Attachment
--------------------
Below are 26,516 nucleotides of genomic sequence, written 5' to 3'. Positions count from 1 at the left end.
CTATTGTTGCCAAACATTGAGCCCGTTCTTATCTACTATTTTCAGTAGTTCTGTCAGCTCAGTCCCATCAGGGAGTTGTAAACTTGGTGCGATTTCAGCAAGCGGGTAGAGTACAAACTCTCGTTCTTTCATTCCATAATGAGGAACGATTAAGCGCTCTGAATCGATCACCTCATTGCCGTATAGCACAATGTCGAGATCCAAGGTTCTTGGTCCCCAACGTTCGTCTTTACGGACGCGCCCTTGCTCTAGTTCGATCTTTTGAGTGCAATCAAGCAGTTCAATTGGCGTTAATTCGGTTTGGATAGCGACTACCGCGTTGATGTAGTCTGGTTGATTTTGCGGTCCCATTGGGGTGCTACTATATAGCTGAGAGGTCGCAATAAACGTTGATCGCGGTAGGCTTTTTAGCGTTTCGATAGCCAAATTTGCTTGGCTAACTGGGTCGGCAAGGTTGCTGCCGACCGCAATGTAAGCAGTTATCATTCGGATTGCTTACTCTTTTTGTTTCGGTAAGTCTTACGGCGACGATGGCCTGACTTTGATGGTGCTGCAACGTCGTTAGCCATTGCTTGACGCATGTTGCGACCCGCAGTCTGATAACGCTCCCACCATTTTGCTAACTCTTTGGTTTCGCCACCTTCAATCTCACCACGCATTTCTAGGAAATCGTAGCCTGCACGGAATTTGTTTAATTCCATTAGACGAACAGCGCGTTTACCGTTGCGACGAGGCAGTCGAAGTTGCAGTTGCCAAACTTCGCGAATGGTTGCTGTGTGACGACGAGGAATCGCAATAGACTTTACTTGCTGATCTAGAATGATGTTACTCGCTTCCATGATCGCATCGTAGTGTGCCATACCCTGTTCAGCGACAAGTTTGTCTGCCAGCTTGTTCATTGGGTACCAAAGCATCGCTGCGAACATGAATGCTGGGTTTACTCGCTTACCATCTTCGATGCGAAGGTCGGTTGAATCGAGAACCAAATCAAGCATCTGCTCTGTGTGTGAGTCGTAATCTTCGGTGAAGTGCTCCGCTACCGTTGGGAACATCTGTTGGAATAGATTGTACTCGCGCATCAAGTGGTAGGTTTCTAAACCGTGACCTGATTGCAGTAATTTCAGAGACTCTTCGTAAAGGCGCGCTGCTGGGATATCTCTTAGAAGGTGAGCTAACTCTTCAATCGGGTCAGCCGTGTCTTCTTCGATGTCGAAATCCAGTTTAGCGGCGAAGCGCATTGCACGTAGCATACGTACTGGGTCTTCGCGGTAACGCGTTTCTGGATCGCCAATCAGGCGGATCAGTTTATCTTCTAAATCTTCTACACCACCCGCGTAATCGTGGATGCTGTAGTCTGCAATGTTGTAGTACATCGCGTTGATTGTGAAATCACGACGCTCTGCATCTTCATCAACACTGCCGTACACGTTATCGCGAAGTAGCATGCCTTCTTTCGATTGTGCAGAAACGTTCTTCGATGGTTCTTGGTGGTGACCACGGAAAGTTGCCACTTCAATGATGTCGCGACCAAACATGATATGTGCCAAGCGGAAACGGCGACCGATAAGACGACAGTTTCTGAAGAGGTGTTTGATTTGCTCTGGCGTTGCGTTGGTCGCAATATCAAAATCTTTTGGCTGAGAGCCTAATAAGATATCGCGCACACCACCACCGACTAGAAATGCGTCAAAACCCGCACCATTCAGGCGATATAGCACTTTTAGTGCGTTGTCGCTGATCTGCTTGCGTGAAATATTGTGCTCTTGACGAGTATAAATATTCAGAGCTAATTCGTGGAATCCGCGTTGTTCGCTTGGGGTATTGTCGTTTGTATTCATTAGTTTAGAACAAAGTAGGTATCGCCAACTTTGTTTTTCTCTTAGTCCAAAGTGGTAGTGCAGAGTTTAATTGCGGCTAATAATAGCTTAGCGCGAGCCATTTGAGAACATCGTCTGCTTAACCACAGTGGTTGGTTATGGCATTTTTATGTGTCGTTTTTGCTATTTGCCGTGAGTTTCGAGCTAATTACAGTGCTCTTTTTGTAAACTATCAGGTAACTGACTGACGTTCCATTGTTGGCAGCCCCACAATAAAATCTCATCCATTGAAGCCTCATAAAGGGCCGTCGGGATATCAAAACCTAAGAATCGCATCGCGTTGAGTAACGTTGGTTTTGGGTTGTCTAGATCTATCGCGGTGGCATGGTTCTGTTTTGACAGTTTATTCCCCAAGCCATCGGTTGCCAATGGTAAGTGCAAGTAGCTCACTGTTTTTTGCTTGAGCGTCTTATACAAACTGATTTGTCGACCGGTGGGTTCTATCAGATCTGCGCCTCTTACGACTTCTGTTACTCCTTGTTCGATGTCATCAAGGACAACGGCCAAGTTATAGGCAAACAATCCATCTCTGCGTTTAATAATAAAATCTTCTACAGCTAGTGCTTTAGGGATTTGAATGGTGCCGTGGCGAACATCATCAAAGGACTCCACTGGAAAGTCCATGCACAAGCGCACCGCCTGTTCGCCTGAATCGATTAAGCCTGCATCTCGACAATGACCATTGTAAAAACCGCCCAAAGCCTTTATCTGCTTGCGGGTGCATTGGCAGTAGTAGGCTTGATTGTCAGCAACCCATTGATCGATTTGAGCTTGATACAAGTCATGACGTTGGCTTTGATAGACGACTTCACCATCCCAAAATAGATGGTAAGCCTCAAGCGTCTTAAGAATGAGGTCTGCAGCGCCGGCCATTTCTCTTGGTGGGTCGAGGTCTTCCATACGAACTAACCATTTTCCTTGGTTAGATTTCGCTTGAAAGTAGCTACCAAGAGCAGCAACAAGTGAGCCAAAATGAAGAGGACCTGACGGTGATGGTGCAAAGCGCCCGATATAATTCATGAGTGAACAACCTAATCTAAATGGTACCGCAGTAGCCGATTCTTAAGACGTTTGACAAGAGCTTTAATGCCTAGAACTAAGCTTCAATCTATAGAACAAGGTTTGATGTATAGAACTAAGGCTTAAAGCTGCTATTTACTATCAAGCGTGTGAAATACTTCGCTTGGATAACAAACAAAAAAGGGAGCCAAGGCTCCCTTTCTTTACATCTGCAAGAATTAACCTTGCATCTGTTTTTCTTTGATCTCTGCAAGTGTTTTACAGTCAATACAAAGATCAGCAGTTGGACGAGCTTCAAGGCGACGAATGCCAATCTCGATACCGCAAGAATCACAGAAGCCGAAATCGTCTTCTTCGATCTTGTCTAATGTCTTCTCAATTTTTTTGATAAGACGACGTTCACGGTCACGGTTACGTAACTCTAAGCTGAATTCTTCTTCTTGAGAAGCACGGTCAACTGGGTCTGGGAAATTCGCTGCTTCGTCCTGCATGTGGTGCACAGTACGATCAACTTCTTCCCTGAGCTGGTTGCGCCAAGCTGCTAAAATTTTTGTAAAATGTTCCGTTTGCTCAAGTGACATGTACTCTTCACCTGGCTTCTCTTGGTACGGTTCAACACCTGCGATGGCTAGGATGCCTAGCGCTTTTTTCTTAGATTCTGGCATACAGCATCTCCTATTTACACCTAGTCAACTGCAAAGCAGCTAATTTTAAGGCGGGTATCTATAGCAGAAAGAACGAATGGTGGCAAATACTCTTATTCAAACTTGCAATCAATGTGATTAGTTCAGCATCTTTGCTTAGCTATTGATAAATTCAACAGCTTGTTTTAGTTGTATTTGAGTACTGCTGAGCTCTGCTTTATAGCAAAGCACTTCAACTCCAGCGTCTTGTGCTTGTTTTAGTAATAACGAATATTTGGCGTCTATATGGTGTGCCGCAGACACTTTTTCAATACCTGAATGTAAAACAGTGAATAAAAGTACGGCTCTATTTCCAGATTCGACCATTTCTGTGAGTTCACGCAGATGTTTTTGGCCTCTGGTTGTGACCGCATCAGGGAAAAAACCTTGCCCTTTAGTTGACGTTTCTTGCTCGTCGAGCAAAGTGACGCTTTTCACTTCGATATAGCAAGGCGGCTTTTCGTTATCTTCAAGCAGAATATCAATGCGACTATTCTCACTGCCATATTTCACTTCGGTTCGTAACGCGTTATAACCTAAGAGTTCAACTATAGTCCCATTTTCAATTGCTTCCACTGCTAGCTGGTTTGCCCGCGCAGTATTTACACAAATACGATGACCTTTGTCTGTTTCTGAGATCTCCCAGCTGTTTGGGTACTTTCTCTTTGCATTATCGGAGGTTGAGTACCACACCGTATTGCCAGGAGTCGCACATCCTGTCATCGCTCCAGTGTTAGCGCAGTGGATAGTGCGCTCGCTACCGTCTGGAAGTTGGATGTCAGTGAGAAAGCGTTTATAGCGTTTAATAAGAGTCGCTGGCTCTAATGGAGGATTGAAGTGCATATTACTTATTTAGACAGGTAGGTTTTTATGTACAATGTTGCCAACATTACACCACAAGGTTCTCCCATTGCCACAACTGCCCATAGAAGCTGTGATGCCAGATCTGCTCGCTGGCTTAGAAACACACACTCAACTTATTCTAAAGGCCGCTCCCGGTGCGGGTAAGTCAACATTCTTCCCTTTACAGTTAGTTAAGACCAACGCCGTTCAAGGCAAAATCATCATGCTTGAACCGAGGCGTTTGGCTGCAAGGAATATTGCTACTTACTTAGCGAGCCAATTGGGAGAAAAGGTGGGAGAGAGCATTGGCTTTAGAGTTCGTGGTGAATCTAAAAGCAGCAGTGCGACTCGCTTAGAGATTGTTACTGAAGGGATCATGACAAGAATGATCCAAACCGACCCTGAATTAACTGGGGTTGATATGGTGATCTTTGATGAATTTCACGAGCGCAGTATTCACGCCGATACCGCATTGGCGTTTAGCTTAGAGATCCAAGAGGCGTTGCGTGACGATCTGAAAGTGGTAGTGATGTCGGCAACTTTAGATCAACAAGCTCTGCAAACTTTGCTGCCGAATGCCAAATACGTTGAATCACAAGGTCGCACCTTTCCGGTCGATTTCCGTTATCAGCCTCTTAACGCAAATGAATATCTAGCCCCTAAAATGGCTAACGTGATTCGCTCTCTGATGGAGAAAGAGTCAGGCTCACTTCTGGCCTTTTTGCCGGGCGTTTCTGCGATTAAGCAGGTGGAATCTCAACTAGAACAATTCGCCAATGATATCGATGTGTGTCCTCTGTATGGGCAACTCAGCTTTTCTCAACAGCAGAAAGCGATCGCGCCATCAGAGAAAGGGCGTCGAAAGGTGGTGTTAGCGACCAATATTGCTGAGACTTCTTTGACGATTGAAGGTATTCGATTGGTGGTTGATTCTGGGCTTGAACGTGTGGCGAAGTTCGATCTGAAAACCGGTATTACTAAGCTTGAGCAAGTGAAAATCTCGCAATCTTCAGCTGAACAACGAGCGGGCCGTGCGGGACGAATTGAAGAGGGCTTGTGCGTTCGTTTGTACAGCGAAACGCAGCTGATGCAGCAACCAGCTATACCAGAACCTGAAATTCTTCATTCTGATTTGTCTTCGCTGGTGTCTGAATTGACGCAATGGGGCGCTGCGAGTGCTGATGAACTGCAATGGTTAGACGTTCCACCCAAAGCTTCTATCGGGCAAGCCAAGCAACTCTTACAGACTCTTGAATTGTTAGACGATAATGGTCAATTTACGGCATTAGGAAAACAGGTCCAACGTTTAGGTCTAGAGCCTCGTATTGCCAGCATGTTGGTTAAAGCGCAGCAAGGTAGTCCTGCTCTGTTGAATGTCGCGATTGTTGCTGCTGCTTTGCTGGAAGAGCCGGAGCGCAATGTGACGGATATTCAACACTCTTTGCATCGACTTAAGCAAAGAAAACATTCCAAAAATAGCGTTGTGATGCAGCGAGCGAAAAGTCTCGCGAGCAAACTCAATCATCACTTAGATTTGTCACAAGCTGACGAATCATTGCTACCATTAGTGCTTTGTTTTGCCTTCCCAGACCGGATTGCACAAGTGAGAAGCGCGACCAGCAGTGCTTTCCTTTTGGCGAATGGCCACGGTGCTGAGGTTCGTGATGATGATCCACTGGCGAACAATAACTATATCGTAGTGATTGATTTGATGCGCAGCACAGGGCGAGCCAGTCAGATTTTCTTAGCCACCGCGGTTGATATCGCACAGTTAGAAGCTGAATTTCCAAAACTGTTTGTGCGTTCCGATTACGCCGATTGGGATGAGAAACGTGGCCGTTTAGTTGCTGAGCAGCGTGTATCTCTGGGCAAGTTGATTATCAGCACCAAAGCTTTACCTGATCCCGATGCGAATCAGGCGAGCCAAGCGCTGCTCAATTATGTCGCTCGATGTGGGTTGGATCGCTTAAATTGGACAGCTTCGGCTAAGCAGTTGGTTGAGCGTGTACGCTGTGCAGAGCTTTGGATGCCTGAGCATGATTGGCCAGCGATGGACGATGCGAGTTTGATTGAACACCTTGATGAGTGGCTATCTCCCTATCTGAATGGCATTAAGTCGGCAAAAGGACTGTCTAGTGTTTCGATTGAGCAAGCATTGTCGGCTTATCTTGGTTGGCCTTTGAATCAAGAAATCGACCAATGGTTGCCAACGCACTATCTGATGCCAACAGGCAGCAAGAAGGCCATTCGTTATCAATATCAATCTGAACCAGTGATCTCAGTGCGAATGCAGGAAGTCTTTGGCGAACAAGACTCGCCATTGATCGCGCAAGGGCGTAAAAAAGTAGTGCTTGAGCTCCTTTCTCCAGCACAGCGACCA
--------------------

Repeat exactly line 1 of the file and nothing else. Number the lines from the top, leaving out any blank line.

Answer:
Below are 26,516 nucleotides of genomic sequence, written 5' to 3'. Positions count from 1 at the left end.